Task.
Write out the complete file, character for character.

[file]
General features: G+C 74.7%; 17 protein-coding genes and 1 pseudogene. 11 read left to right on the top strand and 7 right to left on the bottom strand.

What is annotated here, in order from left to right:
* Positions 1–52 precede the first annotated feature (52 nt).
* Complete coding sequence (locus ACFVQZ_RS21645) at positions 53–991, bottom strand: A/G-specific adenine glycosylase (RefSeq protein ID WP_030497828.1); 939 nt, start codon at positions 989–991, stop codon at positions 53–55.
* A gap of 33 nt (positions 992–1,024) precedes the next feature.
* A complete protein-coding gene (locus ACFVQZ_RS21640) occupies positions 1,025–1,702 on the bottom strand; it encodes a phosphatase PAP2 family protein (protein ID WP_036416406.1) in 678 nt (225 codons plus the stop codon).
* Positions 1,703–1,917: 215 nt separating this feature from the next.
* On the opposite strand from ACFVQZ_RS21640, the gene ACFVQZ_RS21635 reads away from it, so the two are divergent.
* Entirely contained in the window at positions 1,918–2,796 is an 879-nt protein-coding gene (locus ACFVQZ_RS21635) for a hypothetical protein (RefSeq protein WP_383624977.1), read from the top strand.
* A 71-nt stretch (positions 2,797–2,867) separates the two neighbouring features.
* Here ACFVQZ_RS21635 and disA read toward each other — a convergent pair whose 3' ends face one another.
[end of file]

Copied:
General features: G+C 74.7%; 17 protein-coding genes and 1 pseudogene. 11 read left to right on the top strand and 7 right to left on the bottom strand.

What is annotated here, in order from left to right:
* Positions 1–52 precede the first annotated feature (52 nt).
* Complete coding sequence (locus ACFVQZ_RS21645) at positions 53–991, bottom strand: A/G-specific adenine glycosylase (RefSeq protein ID WP_030497828.1); 939 nt, start codon at positions 989–991, stop codon at positions 53–55.
* A gap of 33 nt (positions 992–1,024) precedes the next feature.
* A complete protein-coding gene (locus ACFVQZ_RS21640) occupies positions 1,025–1,702 on the bottom strand; it encodes a phosphatase PAP2 family protein (protein ID WP_036416406.1) in 678 nt (225 codons plus the stop codon).
* Positions 1,703–1,917: 215 nt separating this feature from the next.
* On the opposite strand from ACFVQZ_RS21640, the gene ACFVQZ_RS21635 reads away from it, so the two are divergent.
* Entirely contained in the window at positions 1,918–2,796 is an 879-nt protein-coding gene (locus ACFVQZ_RS21635) for a hypothetical protein (RefSeq protein WP_383624977.1), read from the top strand.
* A 71-nt stretch (positions 2,797–2,867) separates the two neighbouring features.
* Here ACFVQZ_RS21635 and disA read toward each other — a convergent pair whose 3' ends face one another.